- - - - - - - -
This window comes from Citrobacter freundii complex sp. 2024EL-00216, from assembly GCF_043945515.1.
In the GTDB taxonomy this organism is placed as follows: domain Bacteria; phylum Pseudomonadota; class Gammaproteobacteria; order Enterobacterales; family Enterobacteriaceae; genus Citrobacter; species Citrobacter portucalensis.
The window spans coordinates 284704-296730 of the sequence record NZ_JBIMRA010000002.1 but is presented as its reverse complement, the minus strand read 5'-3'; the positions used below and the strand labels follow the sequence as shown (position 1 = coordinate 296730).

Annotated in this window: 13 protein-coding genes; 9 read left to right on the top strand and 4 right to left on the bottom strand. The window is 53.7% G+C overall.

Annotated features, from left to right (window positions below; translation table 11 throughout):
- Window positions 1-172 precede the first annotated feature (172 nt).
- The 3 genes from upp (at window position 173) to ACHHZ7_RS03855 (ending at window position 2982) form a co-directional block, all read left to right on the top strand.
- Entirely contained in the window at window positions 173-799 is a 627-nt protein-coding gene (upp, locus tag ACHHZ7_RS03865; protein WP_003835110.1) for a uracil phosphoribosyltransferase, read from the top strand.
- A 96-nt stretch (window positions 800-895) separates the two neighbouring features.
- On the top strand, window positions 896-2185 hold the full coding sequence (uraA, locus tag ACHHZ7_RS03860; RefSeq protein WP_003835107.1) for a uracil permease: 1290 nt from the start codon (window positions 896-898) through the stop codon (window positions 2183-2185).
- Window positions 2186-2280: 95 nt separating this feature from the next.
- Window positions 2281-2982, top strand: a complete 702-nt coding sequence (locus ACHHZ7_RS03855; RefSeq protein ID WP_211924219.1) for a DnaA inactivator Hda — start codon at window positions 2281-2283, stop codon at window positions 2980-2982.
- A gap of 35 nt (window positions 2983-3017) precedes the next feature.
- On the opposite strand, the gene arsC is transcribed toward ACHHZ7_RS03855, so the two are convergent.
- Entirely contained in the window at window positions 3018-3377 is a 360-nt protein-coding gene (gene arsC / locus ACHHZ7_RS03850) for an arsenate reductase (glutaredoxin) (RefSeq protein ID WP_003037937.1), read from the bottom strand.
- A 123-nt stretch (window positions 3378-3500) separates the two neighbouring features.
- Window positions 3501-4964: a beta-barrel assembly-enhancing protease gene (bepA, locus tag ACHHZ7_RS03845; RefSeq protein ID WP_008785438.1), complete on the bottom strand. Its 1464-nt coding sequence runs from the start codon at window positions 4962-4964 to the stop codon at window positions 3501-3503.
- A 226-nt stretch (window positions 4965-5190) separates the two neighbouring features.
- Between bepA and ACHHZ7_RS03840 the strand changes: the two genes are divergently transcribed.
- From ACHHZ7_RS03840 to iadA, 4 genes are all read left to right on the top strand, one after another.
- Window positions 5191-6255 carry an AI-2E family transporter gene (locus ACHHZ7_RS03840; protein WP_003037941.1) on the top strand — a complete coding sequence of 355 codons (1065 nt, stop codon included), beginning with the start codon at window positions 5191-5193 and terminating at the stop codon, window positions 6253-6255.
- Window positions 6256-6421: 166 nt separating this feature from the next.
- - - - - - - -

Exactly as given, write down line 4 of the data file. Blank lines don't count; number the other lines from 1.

Annotated in this window: 13 protein-coding genes; 9 read left to right on the top strand and 4 right to left on the bottom strand. The window is 53.7% G+C overall.